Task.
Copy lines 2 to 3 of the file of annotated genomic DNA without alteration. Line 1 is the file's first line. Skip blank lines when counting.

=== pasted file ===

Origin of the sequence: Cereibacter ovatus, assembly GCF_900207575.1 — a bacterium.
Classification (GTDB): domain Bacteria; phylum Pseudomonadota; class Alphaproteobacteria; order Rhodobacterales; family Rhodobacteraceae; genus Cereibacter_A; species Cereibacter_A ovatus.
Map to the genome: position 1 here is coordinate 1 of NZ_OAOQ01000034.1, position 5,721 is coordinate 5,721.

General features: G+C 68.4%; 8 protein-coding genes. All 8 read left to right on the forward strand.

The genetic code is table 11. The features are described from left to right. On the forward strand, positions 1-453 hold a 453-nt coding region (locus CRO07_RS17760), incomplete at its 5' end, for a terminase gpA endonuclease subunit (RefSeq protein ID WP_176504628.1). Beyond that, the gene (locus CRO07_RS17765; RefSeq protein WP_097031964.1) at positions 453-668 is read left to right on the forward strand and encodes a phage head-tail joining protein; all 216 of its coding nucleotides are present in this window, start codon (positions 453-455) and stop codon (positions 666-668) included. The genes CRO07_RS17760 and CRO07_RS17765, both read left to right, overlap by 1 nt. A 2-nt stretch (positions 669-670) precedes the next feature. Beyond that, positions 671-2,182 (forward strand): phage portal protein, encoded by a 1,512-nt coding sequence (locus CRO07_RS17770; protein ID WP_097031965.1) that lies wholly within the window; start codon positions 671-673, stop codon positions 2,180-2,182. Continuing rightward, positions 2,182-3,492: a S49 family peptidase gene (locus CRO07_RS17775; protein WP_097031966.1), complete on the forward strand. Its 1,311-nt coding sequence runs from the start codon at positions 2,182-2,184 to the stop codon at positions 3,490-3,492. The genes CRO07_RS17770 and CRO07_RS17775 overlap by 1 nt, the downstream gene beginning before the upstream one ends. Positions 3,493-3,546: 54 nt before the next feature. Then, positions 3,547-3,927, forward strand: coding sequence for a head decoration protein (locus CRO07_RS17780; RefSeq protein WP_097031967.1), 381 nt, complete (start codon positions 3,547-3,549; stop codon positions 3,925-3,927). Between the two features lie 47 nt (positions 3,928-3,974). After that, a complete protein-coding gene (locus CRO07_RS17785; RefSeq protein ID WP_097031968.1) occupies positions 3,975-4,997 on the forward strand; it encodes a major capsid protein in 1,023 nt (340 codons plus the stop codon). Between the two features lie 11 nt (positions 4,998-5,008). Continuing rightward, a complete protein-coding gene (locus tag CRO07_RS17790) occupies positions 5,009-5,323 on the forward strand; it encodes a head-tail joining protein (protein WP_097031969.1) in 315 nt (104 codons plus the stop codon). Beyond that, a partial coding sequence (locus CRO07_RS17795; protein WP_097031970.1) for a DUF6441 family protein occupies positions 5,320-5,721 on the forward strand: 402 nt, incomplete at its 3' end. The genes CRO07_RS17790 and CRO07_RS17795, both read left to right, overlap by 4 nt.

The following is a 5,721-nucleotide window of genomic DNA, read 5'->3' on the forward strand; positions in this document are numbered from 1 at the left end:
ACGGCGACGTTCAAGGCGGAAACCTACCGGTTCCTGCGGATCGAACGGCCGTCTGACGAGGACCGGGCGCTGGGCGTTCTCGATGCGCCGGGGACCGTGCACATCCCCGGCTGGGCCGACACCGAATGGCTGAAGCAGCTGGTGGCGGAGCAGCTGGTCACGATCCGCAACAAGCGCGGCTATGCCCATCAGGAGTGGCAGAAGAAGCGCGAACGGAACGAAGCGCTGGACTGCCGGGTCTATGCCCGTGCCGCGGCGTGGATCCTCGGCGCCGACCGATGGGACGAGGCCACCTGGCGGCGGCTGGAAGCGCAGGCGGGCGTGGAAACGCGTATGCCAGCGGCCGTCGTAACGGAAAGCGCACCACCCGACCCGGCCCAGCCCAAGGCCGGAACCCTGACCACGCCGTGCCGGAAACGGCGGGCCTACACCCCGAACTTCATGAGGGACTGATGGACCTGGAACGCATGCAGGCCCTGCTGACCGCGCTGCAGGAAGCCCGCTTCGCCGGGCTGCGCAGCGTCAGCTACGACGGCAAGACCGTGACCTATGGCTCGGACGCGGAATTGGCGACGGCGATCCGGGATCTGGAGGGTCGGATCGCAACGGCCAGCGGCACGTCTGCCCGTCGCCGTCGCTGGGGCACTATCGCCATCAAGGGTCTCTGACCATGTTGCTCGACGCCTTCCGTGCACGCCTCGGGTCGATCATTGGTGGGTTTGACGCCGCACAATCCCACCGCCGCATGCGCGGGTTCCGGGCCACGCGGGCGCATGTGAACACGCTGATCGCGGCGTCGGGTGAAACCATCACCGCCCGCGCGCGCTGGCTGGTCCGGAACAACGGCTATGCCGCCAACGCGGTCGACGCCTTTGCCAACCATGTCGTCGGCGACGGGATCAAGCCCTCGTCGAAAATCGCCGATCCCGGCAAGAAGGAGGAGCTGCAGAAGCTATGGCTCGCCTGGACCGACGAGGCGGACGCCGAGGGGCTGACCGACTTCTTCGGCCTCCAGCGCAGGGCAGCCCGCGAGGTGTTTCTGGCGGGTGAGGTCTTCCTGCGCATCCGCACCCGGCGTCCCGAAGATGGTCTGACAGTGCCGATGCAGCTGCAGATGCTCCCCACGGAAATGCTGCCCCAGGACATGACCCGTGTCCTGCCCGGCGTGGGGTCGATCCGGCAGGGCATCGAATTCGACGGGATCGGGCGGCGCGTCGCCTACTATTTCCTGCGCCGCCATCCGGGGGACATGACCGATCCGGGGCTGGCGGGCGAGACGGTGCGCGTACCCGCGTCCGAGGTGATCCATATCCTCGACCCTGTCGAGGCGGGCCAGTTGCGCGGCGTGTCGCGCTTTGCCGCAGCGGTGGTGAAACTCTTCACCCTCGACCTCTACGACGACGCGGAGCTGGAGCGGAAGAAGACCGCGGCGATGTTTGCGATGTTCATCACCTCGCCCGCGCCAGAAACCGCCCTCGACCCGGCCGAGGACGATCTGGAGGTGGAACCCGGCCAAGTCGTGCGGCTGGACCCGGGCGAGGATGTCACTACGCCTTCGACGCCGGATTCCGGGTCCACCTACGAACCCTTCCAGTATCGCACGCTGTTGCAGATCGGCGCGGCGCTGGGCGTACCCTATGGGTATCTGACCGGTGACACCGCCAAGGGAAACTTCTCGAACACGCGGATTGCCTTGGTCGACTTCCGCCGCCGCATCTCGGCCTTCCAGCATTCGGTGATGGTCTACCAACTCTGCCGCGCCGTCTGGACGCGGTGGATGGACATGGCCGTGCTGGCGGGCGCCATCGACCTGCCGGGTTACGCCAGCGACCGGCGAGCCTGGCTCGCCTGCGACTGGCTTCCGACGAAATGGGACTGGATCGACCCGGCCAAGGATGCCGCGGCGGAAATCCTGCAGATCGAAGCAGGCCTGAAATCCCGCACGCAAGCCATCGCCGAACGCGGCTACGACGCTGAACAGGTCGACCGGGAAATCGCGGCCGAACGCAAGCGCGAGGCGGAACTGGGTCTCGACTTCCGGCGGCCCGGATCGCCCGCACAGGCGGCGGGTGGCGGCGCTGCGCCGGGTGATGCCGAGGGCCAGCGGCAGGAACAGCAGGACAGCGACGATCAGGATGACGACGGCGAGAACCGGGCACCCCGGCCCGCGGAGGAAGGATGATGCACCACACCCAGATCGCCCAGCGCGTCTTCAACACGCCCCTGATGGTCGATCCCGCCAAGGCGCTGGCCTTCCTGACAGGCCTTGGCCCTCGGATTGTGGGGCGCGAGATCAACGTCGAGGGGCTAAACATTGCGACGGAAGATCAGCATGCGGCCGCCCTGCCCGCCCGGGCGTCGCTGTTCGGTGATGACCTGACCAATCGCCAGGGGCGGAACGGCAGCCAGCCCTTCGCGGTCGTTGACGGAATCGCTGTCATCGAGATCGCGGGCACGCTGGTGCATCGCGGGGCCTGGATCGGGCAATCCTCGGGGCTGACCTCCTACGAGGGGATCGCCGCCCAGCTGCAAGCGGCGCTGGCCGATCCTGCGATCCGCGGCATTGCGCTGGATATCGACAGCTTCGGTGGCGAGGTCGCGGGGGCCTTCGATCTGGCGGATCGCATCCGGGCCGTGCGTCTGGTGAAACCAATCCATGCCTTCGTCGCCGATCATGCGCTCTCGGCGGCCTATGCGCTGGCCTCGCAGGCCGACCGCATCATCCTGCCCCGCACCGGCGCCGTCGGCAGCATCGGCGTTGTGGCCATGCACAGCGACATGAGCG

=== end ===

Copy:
Classification (GTDB): domain Bacteria; phylum Pseudomonadota; class Alphaproteobacteria; order Rhodobacterales; family Rhodobacteraceae; genus Cereibacter_A; species Cereibacter_A ovatus.
Map to the genome: position 1 here is coordinate 1 of NZ_OAOQ01000034.1, position 5,721 is coordinate 5,721.